As I said in an earlier post, I had not read much of Grant Wahl’s soccer journalism until after his death last week. Over at Jacobin, journalist Abe Asher offers a tribute. Here is a taste of “For Grant Wahl, Soccer Was a Window Into the Best and Worst of Humanity“:
The day after forty-nine-year-old soccer journalist Grant Wahl collapsed in the press tribune at a World Cup quarterfinal in Qatar and died of an aortic aneurysm, a Los Angeles Times headline compared Wahl’s life to that of the late travel host Anthony Bourdain. The two men took dissimilar paths through life, but the comparison felt apt in one particularly important way: Bourdain used food as a lens through which to connect with people and understand the world. Wahl’s lens was soccer.
The game was a perfect choice. More than any other sport, soccer is a microcosm of the world — reflective of its extraordinary diversity and universal joys but also of its inequalities, injustices, corruption. Seldom has that been clearer than over the last month as the world has trained its eyes on a World Cup in Qatar, marred by the deaths of migrant workers and myriad human rights abuses and illuminated by the passion of millions of supporters across the globe.
Wahl was a hugely successful sportswriter and a trailblazer in American soccer journalism, but what set him apart in his field was his unyielding commitment to using his voice to stand up for people of all kinds, in all places. Wahl was a champion of the women’s game in the United States, one of a handful of prominent soccer journalists who covered women’s soccer without any caveat and with the same respect and rigor he afforded the men’s game.
In 2011, Wahl launched a long-shot campaign for president of FIFA, the game’s egregiously corrupt governing body, as the “people’s candidate” — promising to release all of FIFA’s internal documents, enact term limits, and appoint a woman as the organization’s general secretary. Wahl’s bid ended when he failed to convince a single nation’s soccer federation to nominate him for the position, a requirement to get on the election ballot. Several years later, a number of top FIFA officials were charged with racketeering and corruption.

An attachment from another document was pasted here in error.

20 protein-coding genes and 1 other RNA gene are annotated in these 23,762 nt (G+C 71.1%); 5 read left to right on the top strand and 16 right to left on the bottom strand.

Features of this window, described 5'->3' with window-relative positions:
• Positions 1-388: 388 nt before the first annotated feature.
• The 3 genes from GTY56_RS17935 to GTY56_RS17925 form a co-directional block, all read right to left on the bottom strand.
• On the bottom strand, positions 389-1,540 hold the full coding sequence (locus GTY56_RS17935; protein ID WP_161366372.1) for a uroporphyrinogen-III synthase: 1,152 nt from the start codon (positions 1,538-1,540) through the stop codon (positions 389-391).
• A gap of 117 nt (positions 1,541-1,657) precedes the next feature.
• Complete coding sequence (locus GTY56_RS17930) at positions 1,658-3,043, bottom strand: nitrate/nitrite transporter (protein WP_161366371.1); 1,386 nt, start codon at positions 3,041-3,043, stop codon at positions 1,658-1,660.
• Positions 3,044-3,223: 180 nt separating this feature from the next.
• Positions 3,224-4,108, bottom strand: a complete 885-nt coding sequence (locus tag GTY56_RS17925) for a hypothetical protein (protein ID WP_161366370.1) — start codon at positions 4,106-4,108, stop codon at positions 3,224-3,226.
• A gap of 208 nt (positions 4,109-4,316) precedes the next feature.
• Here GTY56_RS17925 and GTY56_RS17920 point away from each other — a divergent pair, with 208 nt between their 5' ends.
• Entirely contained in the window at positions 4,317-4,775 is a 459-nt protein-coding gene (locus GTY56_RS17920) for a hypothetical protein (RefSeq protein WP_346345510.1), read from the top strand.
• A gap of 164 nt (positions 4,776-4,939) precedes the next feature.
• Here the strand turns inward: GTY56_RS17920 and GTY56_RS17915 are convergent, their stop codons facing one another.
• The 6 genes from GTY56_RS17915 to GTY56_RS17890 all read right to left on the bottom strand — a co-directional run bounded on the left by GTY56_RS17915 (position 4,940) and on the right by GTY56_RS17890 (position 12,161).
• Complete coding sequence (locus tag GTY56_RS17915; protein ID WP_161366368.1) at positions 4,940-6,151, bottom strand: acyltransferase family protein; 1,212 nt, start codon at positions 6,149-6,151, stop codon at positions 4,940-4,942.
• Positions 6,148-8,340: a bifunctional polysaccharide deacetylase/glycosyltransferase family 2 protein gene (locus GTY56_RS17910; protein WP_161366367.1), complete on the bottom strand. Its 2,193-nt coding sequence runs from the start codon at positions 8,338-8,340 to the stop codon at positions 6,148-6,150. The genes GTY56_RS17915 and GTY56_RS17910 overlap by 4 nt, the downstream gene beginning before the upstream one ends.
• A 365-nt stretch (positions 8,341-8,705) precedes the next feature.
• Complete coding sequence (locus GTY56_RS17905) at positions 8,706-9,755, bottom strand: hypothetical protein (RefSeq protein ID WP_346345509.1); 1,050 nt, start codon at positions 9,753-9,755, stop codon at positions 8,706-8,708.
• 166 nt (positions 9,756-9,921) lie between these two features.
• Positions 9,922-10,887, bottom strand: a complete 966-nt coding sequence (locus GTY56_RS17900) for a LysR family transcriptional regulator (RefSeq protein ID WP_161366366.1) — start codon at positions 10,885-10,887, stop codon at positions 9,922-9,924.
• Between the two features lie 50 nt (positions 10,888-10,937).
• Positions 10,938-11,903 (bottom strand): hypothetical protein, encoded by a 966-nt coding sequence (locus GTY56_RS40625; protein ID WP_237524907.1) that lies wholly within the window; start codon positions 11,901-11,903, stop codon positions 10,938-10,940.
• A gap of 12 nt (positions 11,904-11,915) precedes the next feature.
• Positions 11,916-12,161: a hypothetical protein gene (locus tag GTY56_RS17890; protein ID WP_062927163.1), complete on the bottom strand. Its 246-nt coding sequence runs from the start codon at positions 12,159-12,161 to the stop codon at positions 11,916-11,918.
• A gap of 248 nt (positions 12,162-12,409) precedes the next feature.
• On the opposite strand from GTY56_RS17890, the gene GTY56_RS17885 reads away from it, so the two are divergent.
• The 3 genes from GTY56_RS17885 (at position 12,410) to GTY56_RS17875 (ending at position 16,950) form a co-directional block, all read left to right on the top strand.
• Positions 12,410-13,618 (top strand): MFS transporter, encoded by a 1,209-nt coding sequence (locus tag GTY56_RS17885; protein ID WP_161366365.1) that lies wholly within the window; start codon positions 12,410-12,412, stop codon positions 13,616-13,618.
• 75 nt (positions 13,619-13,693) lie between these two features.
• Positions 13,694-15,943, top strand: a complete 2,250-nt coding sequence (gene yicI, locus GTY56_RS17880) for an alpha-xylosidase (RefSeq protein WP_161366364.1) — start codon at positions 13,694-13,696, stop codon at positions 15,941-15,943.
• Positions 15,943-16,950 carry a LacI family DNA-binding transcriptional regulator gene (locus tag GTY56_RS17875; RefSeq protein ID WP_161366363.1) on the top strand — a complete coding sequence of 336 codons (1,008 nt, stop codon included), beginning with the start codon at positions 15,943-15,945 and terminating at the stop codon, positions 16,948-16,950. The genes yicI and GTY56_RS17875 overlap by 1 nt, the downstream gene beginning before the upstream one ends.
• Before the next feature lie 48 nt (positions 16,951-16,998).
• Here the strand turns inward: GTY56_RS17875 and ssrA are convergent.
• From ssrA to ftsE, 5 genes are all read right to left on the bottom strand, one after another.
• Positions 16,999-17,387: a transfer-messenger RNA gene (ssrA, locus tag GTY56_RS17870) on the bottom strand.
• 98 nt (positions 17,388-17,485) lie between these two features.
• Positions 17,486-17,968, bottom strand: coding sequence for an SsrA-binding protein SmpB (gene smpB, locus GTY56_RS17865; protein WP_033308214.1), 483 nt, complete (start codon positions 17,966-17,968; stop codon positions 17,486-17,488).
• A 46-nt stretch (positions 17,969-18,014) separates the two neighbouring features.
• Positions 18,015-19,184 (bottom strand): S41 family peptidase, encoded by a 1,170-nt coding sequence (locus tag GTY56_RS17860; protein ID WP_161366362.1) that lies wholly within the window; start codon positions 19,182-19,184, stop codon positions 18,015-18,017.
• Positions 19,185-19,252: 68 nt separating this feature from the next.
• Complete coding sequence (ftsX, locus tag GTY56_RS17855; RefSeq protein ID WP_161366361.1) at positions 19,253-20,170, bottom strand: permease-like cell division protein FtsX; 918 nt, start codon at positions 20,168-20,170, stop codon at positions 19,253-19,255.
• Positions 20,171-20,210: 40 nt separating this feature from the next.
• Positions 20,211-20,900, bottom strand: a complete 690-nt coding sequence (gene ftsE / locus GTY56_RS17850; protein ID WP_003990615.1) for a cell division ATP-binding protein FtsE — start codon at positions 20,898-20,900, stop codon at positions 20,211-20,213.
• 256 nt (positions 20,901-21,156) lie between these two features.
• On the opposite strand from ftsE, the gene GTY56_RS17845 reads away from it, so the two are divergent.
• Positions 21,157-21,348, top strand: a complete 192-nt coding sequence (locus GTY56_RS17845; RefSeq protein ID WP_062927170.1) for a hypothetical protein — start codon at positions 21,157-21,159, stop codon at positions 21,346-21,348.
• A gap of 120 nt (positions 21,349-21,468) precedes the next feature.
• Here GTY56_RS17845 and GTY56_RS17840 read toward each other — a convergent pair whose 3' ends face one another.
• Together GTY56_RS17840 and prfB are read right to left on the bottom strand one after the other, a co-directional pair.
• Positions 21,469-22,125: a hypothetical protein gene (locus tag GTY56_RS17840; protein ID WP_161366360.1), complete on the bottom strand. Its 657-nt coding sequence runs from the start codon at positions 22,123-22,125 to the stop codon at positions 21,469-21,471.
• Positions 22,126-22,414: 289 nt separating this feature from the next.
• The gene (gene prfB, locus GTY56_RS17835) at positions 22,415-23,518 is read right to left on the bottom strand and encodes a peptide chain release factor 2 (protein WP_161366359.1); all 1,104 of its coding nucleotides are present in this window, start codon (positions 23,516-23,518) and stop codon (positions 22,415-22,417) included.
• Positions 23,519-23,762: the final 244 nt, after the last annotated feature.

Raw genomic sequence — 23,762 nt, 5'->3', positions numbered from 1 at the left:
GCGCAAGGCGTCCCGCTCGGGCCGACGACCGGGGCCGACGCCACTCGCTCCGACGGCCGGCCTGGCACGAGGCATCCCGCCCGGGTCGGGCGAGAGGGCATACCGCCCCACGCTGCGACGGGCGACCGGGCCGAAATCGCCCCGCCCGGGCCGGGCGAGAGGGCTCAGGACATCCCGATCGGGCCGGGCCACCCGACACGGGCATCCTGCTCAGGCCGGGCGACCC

In the buildup to the World Cup in Qatar, Wahl traveled to Doha to speak to migrant workers about their mistreatment working on infrastructure projects related to the tournament. Wahl said on his podcast that he was operating during the tournament under the assumption that he was being watched by the Qatari government. After he arrived and the games started, it would have been easy to get lost in the sensational drama that the games have offered — but he kept his focus on human rights.
Wahl’s penultimate piece of writing from Qatar was about Qatar Supreme Committee CEO Nasser Al-Khater’s callous reaction to a report that a migrant worker had died in a forklift accident at Saudi Arabia’s garish training resort during the tournament’s group stage. Wahl’s lede: “They just don’t care.”
Those were big examples of Wahl’s commitment to his beliefs. There were smaller ones too. Wahl consistently resisted racism and colonial attitudes in the game, excoriating fellow media members for stereotyping black players, and celebrating the fact that all the African nations at this World Cup were led by African coaches instead of imported Europeans. As a student journalist at Princeton, he had the guts to criticize legendary basketball coach Pete Carril for mistreating his players. He traveled to places that other journalists covering the game largely didn’t, or wouldn’t, like Ramallah, to cover the Palestinian national team. He was the first major journalist to platform the website Football Palestine, dedicated to covering the game there. All throughout his career, he provided help to journalists with smaller followings than him.
Read the rest here.